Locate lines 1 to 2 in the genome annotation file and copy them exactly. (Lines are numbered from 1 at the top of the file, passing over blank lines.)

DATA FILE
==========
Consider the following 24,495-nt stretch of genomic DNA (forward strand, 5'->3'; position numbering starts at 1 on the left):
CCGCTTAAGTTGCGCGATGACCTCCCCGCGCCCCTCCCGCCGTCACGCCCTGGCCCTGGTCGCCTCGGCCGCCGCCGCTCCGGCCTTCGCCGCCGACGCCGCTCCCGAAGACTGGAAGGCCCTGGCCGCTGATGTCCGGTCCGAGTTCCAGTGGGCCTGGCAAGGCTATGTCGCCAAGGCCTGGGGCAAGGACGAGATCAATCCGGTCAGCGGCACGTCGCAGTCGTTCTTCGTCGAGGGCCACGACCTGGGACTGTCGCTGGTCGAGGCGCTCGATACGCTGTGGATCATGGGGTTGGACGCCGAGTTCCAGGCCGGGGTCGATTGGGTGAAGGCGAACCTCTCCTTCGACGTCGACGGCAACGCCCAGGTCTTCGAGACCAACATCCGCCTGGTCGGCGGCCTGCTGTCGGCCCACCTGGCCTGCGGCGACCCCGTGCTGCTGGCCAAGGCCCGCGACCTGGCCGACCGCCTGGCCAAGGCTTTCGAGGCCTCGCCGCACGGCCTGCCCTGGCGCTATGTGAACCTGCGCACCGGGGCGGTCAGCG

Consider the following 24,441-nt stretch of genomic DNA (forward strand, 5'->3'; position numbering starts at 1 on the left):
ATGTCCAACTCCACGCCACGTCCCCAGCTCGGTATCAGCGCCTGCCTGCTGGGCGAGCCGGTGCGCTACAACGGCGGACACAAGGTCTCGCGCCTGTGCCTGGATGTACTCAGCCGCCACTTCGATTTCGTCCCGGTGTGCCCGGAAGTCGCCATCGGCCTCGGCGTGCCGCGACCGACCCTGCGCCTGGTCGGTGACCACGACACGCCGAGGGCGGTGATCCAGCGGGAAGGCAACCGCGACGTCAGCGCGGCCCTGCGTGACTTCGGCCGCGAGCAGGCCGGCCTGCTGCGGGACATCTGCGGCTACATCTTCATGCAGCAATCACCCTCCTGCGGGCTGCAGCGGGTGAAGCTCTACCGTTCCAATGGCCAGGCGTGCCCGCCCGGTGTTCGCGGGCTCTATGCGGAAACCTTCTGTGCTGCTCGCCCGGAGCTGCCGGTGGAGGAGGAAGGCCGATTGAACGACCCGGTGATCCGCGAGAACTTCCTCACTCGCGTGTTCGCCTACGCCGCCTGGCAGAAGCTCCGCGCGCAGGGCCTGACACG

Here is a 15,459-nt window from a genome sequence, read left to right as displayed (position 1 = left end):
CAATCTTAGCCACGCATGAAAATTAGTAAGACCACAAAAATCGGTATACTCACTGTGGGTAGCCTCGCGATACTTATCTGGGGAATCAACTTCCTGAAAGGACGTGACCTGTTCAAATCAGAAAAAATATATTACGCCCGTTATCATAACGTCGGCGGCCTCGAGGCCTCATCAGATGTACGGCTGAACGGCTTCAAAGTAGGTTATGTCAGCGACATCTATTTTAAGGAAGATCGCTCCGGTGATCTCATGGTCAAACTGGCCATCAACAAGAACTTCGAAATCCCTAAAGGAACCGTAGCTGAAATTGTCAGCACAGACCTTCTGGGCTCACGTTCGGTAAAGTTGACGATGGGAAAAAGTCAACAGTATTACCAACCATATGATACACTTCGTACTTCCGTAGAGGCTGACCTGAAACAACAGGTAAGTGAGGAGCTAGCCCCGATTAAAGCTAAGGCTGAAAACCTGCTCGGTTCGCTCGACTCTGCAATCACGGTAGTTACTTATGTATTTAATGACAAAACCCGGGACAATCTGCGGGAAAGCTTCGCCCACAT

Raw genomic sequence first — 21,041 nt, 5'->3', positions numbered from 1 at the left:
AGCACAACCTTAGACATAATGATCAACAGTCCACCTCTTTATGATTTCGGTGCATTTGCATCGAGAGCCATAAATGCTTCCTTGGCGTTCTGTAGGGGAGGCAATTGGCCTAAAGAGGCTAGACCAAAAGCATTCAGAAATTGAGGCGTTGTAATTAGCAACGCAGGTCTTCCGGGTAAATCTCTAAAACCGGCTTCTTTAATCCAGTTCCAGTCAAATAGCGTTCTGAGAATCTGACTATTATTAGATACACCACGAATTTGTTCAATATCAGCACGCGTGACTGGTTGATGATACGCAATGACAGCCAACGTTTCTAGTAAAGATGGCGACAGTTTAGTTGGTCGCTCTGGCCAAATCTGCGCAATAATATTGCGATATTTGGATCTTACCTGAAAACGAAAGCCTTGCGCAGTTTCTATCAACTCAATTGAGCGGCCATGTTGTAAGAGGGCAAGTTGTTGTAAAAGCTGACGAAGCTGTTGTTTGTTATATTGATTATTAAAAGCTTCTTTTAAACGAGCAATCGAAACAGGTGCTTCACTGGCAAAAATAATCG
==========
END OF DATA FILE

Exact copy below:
Consider the following 24,495-nt stretch of genomic DNA (forward strand, 5'->3'; position numbering starts at 1 on the left):
CCGCTTAAGTTGCGCGATGACCTCCCCGCGCCCCTCCCGCCGTCACGCCCTGGCCCTGGTCGCCTCGGCCGCCGCCGCTCCGGCCTTCGCCGCCGACGCCGCTCCCGAAGACTGGAAGGCCCTGGCCGCTGATGTCCGGTCCGAGTTCCAGTGGGCCTGGCAAGGCTATGTCGCCAAGGCCTGGGGCAAGGACGAGATCAATCCGGTCAGCGGCACGTCGCAGTCGTTCTTCGTCGAGGGCCACGACCTGGGACTGTCGCTGGTCGAGGCGCTCGATACGCTGTGGATCATGGGGTTGGACGCCGAGTTCCAGGCCGGGGTCGATTGGGTGAAGGCGAACCTCTCCTTCGACGTCGACGGCAACGCCCAGGTCTTCGAGACCAACATCCGCCTGGTCGGCGGCCTGCTGTCGGCCCACCTGGCCTGCGGCGACCCCGTGCTGCTGGCCAAGGCCCGCGACCTGGCCGACCGCCTGGCCAAGGCTTTCGAGGCCTCGCCGCACGGCCTGCCCTGGCGCTATGTGAACCTGCGCACCGGGGCGGTCAGCG